Business & Industry

Can we think about the urban vendors for a while?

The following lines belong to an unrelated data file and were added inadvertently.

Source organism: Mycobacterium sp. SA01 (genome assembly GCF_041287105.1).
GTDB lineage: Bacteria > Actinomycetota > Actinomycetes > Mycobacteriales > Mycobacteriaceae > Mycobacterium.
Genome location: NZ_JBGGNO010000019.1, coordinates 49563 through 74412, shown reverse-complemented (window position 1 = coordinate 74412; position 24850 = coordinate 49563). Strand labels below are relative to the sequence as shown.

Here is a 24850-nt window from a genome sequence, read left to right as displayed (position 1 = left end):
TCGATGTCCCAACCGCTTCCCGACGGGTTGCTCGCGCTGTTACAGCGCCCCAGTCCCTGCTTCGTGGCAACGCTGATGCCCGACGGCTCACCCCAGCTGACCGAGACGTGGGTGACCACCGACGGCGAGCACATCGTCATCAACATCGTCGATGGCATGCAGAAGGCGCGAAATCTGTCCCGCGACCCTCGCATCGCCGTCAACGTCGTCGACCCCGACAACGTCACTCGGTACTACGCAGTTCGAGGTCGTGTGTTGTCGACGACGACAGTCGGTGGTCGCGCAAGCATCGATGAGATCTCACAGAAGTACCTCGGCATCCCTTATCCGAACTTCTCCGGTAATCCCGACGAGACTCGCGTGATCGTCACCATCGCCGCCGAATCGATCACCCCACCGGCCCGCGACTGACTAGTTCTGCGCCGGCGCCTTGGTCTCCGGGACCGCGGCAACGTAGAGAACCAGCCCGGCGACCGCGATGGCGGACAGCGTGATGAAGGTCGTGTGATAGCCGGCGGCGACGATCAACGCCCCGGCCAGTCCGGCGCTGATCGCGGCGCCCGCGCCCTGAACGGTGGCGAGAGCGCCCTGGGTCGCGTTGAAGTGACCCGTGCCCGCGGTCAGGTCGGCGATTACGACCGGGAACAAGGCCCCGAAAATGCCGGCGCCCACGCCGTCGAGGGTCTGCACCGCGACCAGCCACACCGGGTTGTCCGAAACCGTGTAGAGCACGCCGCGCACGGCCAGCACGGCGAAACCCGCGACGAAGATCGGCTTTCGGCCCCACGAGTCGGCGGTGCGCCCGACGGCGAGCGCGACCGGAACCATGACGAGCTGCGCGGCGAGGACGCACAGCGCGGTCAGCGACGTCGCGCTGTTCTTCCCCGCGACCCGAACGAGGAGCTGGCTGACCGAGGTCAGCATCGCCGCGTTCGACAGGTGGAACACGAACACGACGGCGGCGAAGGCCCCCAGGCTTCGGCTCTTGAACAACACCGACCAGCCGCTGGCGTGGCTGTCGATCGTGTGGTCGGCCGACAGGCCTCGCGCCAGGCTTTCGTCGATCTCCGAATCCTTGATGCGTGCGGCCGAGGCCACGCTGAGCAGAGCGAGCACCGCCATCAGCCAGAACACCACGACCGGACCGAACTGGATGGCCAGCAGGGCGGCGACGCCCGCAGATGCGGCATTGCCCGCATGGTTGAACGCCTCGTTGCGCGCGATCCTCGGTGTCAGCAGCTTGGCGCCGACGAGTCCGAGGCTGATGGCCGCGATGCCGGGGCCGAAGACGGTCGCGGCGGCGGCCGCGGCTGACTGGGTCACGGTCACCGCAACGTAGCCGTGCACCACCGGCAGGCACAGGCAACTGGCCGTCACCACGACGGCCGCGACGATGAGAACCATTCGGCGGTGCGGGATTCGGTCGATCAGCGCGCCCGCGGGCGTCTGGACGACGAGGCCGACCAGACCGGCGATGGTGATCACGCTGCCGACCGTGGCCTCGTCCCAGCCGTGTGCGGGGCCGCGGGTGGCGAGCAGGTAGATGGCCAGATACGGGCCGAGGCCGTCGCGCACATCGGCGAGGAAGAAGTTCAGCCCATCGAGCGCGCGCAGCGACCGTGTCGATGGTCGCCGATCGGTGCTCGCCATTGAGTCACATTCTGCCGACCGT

Street vending accounts for a significant portion of the informal economy in urban India. The Street Vendors Act, 2014 recognizes vending as a legal right to livelihood and aims to protect the rights of vendors as workers. However, the relationship between the spatiality of urban governance and the right to claim livelihood through law is not uniform across the country. We do need street vendors for day-to-day needs at low prices. But while they are allowed free movement in some cities, urban planning and development schemes in some cities place severe limits on their free movement in public spaces. Designated zones for vending as well as licensing appear to have increased challenges to the large and varied groups of vendors across cities. The lives and livelihood of the poor, particularly women vendors are getting affected in the process. Moreover, some urbanites enjoy negotiating prices with these vendors, although they are much lower than formal sector prices, but have no hesitation in paying higher prices for the same item in the formal sector. Can we care a bit more for the urban vendors?
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